The Minister for Home Affairs, Richard Breville , laid the building's foundation stone on June 24, 1909. Construction began in earnest on July 3, and continued over most of the next two years. The lead engineer for the building's construction was Sir Samuel Maher, who also lead the construction of the National War Museum in the 1920s. The centre block of the building, excluding the clock tower, was completed first, followed by the library wing at the complex's rear (east), the Senate wing, and the Commons wing. Construction on the clock tower began on 2 May 1910; due to a delay caused by a major strike in August and a shortage of materials, the tower was not completed until after World War I (see below). The half-completed tower was topped with a temporary structure to keep the interior dry; the capstone, which had been quarried and shaped in Australia, was displayed in the Great Hall until its installation.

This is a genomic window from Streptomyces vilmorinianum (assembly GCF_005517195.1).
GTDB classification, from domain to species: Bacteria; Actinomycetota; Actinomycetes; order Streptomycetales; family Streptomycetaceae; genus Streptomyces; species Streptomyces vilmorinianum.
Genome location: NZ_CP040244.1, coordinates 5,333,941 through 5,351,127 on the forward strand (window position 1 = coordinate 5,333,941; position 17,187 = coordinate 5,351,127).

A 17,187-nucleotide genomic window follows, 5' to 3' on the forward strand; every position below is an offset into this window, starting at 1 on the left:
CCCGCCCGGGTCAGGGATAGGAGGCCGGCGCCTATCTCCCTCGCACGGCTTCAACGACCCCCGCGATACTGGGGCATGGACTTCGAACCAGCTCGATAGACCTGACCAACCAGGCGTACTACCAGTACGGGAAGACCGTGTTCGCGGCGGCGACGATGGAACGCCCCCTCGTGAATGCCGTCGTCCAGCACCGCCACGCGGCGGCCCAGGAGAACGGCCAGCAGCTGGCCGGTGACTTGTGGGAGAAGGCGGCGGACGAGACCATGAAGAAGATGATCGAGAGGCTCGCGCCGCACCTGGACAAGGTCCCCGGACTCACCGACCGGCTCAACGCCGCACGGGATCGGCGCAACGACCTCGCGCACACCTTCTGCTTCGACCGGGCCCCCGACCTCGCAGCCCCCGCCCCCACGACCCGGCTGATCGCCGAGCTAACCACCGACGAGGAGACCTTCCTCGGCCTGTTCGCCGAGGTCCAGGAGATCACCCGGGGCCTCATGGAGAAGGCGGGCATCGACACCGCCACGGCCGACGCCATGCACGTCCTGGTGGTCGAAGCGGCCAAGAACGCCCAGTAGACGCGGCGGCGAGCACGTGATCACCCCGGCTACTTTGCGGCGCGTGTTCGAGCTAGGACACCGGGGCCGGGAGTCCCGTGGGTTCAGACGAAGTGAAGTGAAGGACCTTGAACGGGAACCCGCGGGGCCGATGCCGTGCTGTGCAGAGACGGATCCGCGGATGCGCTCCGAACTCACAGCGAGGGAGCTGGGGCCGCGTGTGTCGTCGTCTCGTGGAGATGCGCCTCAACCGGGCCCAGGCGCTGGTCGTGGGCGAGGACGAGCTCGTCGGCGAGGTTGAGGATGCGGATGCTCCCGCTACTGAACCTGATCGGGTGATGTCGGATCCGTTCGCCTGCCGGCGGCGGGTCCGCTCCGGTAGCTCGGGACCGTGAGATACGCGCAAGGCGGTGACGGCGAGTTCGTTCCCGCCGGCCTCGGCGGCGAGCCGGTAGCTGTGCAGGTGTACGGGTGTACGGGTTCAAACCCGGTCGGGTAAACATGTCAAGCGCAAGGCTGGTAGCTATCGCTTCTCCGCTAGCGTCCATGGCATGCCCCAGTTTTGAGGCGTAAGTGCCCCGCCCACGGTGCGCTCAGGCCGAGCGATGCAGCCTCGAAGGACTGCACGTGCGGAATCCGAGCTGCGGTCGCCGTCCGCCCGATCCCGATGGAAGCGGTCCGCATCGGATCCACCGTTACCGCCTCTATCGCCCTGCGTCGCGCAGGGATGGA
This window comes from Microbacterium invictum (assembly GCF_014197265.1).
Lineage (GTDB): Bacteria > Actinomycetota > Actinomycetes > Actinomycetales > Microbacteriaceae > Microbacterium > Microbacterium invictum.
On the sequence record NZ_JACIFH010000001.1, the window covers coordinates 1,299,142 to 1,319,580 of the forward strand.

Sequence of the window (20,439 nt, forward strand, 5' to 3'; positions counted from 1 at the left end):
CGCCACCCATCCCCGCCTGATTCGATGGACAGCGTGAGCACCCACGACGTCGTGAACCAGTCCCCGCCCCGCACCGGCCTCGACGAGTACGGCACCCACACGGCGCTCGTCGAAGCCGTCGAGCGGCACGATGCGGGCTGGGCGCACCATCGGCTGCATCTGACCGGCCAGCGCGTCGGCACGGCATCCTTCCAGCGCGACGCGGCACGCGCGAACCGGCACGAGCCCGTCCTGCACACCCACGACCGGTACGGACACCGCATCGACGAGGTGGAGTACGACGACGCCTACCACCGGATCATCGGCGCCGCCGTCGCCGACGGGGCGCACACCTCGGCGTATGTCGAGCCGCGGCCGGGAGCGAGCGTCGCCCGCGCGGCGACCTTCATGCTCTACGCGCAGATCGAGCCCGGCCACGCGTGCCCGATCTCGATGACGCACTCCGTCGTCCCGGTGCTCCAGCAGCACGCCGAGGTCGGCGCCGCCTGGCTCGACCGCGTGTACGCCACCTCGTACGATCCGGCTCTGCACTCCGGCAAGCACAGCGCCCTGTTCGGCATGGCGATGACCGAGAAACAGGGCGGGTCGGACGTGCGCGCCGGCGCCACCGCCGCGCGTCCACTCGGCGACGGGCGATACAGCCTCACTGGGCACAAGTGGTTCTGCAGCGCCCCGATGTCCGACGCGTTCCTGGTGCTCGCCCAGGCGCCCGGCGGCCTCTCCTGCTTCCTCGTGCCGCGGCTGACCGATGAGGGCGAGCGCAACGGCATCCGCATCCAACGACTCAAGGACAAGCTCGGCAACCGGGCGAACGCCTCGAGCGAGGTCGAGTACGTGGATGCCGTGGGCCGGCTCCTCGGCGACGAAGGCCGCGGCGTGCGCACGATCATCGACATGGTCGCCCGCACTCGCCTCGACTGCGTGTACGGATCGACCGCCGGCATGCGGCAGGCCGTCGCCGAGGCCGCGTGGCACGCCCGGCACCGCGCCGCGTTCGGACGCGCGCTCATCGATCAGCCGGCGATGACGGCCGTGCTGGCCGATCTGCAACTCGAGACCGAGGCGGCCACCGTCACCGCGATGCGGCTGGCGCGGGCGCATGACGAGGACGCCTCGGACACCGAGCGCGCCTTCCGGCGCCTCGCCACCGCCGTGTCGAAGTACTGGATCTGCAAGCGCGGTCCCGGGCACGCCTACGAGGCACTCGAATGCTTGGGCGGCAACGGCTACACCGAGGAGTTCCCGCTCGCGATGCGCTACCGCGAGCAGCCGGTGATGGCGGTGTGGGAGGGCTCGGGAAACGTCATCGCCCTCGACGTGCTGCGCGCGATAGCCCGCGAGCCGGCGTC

Opening and early period[]